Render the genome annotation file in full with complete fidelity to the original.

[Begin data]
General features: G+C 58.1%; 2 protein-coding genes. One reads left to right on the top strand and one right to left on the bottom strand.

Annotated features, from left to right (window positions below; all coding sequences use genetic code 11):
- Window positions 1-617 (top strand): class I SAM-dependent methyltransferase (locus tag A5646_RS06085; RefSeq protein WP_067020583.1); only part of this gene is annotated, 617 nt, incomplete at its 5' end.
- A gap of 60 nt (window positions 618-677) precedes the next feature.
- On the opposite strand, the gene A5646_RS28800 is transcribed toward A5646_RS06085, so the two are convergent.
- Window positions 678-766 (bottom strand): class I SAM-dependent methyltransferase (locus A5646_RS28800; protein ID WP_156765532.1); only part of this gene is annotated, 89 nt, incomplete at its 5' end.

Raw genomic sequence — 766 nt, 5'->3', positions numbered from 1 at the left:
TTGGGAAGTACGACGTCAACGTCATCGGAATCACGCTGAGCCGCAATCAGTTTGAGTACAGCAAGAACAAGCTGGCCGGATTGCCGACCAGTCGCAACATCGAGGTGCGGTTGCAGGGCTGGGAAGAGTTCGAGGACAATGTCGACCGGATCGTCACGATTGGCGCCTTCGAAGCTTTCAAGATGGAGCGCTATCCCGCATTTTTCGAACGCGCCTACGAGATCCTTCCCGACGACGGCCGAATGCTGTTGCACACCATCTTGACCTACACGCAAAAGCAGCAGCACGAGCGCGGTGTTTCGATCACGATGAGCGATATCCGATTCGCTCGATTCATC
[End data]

General features: G+C 58.1%; 2 protein-coding genes. One reads left to right on the top strand and one right to left on the bottom strand.

Annotated features, from left to right (window positions below; all coding sequences use genetic code 11):
- Window positions 1-617 (top strand): class I SAM-dependent methyltransferase (locus tag A5646_RS06085; RefSeq protein WP_067020583.1); only part of this gene is annotated, 617 nt, incomplete at its 5' end.
- A gap of 60 nt (window positions 618-677) precedes the next feature.
- On the opposite strand, the gene A5646_RS28800 is transcribed toward A5646_RS06085, so the two are convergent.
- Window positions 678-766 (bottom strand): class I SAM-dependent methyltransferase (locus A5646_RS28800; protein ID WP_156765532.1); only part of this gene is annotated, 89 nt, incomplete at its 5' end.

Raw genomic sequence — 766 nt, 5'->3', positions numbered from 1 at the left:
TTGGGAAGTACGACGTCAACGTCATCGGAATCACGCTGAGCCGCAATCAGTTTGAGTACAGCAAGAACAAGCTGGCCGGATTGCCGACCAGTCGCAACATCGAGGTGCGGTTGCAGGGCTGGGAAGAGTTCGAGGACAATGTCGACCGGATCGTCACGATTGGCGCCTTCGAAGCTTTCAAGATGGAGCGCTATCCCGCATTTTTCGAACGCGCCTACGAGATCCTTCCCGACGACGGCCGAATGCTGTTGCACACCATCTTGACCTACACGCAAAAGCAGCAGCACGAGCGCGGTGTTTCGATCACGATGAGCGATATCCGATTCGCTCGATTCATC